15. 15. Part two: ocial and S them for example. “They can talk about [child development psychologist] Piaget but they cannot organise a classroom. intellectual capital They just don’t know the practice,” says Mr Rodriguez. He estimates the annual cost to the education system and the wider economy of such educational shortcomings at around I. alentandeducation T $600m. As Paulo Renato Souza, a former education minister, notes: “We need pupils actually to learn something.” Thelearningcurve Averageyearsofformaleducationbygender,ageThirty years ago, Brazil and South Korea had similar levels groups,2008 (in years)of GDP per capita – today the Asian tiger is over three times richer (in PPP terms). One major reason for this 20-24 25-29 30-39 40-49 50-59 60divergence has been a lack of investment in education. In Men 9.1 8.8 7.7 7.3 6.2 4.3Brazil, the system’s failings are having direct consequences for the quality of the workforce. In 2008, some 20% Women 9.8 9.5 8.5 7.7 6.3 3.9of the working-age population could not read, write or Total 9.4 9.2 8.1 7.5 6.3 4.1understand basic text, a slight improvement on the 25% Source: IBGE.level of functional illiteracy recorded five years earlier. The quality of education for the majority of the country’s children Educationallevelachievedinworking-agepopulationand teenagers – that is, those who cannot afford a private (25-64agegroup):education – remains particularly inadequate, held back by poor teacher training, shortcomings in physical infrastructure Basic education: 63%including a lack of nurseries, and still-high truancy rates. Secondary education: 27% Only one half of the country’s children complete secondary education, the second worst drop-out rate in the world, Higher education: 10%ahead only of Mozambique, according to Alberto Rodriguez, Source: IBGE.a World Bank education specialist. CompaniesstepinThe system can boast a few successes. Almost all children aged between 7 and 14 attended school in 2008, according Companies in Brazil often find that if they want the skills to official figures. The average number of years of formal they need, they have to fill the yawning gap left by the education in the working-age population has also risen over country’s scrappy education system themselves. Much of the past 20 years from 5.2 years to 7.1 years in 2008. But this the training takes place after recruits are hired, but some level is still short of the 10 years recommended by Unesco initiatives try to get in earlier. Following his retirement as and achieved by neighbouring Chile, Peru and Argentina. president of Philips Latin America, Marcos Magalhães, for There are also big regional disparities. The more developed example, launched the Instituto de Co-Responsabilidade pela south and south-east have 7.5 and 7.7 years, respectively; Educação, an initiative to raise education standards in his the poorer north-east averages 5.9 years. Although younger home state of Pernambuco, in the north-east. Such private people tend to have had more years in school than their efforts are spreading, and carry the simple objective: to make parents, they are still ill prepared for the modern job market. the classroom work, and try to catch up with competitors, In OECD-run tests across 57 countries in 2006, Brazilian especially in Asia. 15-year-olds ranked 53rd in mathematics, 52nd in sciences The idea follows similar, successful initiatives in South Korea and 48th in reading. and Europe. But in Brazil, they merely scratch the surface. Part of the problem is the structure of the education system. Meanwhile, government education bodies A highly decentralised mish-mash, responsibilities are spread insist, rightly in many instances, that money for education be over numerous tiers of government. The federal government spent on teacher training and partnerships with spends some 3% of its budget on education, but it is state-run schools. the public sector schools run by states and municipalities These dilemmas exist at post-secondary education too. that manage much of it. The system involves 200,000 An Economist Intelligence Unit report on post-secondary educational units, 50 million pupils, and 3 million, often education in Brazil concluded: “Rather than operating underperforming, civil servants and managers, according to educational institutions, the private sector should work in João Batista Araújo e Oliveira, a former World Bank official. public-private partnerships related to education, share best Teachers are also often part of the problem rather than the practices of change management, provide financial support solution. Reports of waste in schools are rife – computers for programmes to enhance teacher qualification, and share left in their boxes because teachers don’t know how to use new technology solutions.” 15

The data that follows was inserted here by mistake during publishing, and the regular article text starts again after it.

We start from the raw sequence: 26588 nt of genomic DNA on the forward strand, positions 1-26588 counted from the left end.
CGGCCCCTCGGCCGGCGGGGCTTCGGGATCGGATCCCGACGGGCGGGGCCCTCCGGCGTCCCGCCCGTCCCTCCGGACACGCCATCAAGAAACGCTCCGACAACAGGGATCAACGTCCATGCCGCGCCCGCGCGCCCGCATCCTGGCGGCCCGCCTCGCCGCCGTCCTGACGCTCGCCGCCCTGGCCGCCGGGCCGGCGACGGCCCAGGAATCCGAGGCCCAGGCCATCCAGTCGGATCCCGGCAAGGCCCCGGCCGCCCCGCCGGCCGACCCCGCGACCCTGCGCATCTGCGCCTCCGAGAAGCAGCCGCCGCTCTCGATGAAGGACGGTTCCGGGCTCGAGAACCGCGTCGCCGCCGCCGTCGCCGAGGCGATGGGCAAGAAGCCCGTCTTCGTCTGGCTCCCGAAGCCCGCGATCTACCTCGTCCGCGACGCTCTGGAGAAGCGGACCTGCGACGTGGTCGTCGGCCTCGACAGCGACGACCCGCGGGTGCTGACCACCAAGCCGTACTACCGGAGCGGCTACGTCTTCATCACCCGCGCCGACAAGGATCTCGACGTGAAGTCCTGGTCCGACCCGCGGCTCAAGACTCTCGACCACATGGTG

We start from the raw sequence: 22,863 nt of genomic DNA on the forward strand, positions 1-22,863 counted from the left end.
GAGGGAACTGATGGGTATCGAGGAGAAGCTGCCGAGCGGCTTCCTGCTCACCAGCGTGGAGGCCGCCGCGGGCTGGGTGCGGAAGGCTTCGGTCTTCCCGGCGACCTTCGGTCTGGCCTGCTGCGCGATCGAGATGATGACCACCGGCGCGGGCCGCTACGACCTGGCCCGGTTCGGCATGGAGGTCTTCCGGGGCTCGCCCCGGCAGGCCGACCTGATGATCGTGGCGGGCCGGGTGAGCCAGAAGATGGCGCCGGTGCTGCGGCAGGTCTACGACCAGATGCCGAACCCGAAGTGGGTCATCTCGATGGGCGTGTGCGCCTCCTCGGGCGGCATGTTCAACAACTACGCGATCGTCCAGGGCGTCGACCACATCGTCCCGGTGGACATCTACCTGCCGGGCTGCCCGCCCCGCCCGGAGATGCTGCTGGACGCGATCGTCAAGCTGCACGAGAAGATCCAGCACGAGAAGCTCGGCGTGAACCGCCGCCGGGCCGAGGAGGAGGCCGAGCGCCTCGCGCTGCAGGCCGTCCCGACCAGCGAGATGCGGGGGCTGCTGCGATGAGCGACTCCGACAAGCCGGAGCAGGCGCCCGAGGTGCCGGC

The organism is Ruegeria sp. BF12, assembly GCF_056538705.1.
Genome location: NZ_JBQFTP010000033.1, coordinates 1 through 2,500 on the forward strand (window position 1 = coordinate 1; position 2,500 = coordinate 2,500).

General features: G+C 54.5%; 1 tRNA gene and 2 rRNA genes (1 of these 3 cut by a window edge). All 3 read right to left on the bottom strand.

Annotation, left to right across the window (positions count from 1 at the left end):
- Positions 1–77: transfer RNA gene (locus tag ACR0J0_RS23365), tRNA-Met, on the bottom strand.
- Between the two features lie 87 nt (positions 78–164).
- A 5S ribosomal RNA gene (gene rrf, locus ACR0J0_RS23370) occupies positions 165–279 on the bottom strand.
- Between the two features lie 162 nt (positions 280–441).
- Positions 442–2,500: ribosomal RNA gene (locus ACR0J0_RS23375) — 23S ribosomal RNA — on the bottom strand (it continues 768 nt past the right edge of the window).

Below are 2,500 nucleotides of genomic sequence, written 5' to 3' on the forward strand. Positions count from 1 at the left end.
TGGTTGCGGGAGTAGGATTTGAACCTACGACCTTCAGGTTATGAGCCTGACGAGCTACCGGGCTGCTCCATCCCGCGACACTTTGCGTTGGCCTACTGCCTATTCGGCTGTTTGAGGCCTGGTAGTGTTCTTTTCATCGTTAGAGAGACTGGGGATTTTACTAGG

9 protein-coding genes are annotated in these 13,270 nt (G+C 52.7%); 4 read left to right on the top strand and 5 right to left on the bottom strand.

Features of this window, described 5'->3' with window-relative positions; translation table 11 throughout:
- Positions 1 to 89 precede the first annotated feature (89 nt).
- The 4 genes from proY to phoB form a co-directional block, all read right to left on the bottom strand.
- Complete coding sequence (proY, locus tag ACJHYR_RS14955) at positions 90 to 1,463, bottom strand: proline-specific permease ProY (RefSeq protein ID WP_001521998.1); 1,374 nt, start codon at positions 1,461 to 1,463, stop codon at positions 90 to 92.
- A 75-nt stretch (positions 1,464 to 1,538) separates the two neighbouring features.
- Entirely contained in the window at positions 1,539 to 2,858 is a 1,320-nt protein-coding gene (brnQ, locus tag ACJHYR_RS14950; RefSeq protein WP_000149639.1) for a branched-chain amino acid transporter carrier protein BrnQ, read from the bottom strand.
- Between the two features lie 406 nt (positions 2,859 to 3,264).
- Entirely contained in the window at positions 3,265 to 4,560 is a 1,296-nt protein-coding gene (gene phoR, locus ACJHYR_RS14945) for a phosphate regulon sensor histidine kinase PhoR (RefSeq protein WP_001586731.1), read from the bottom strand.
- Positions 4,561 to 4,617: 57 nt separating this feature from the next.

16. 16. Every bit helps, it seems. “You cannot lose the opportunity Getting foreigners to fill the gap can also be set up a link between the corporate world and the Alistair Cox, CEO of Hay Group, a consultancy, says thatuniversity,” says Mr Gutierrez, CEO of Intrabase, a local India provides a valuable example to follow: Brazil needsmarketing company. He adds that companies can spur to invest in information technology and attract the talentpost-secondary institutions to explore real-world situations currently working outside encouraging employee participation in educational All these issues become starkly apparent from theprogrammes and offering students hands-on experience Economist Intelligence Unit’s own survey. The lack of keythrough internships and work-study programmes. skills is the biggest operating challenge faced by nearly one third of survey respondents – and as much as 47% ofCreaming off US-based companies – on a par with corruption and notWhile the mass of under-educated Brazilians languish, the far behind the problems of poor infrastructure. Notablestory at the top of the pyramid is of intensifying competition deficiencies among staff include language skills (43%for managerial skills. Much of the quality talent that report shortfalls there) and science knowledge (34%).enters the workforce comes from several well-respecteduniversities and business schools in Brazil, many of which Still, over one half of respondents also say that theare ranked as the best in Latin America, according to a 2009 Brazilian workforce matches their needs, with engineeringcomparative survey by Heidrick Struggles, a recruitment companies being among the more satisfied (although it isfirm. Students from leading (usually state-run) universities worth noting too that the US Chamber of Commerce inin Brazil are rated highly by foreign multinationals. São Paulo recently found that 41% of its members were unhappy with the quality of engineers, describing theirIn addition, business schools are catering for a new crop training as “totally inadequate”).of professional managers. Some of the more promisingstudents attend leading foreign business schools, but In which of the following areas of education or skillsincreasingly home-grown institutions such as the highly relevant to your business do you believe the Brazilianregarded Insper and IBMEC have emerged and been labour market satisfies your needs or falls short?successful. Others though have attracted criticisms for (% of respondents)lacking relevant “people-related” training that is increasinglyrequired by international management. Basic literacy or numeracy 13% 70% 17%Although deemed highly creative, Brazilian staff are often Secondary education 11% 68% 21%seen as lacking initiative. According to Sergio Averbach, Tertiary education 11% 54% 35%president of the South America division of Korn Ferry,an executive search company, the success of Brazilian Languages 9% 48% 43%managers internationally is more “due to their outstanding IT 16% 62% 23%influence and leadership skills, than to the ability to createthe new and the different.” Science 10% 56% 34%With rapid economic expansion and rising foreign Engineering 18% 61% 20%investment, demand for the right skills has simply Mobility 20% 59% 21%intensified. “Board members often tell me they are havingtrouble hiring people from CEO to factory staff,” says Mr Work ethic 16% 61% 23%Averbach. “I recently received 10 presidents of construction Soft skills (ie, problem solving, 23% 58% 19%companies. There is simply not enough labour force to cultural sensitivity, etc)meet the needs at all levels in Brazil.” 0 10 20 30 40 50 60 70 80 90 100Companies have few problems with those who are Exceeds needs Matched needs Falls shortqualified – there just aren’t enough of them. AES, a USelectricity company that has invested some $6bn in Brazil Source: Economist Intelligence Unit.since 1997 and plans to double in size within five years,typically suffers a shortage of electricians and mechanics. Brazilian managers also appear to lack international“Quality is not a constraining factor, but the volumes are experience and multicultural awareness, when comparednot there,” notes Andrew Vesey, AES president for Latin with their peers in developed markets. But local managersAmerica and Africa. The company has to invest in training do excel in creativity and innovation. Managementits own workforce to meet its needs. experience, finance and marketing are also highly rated.16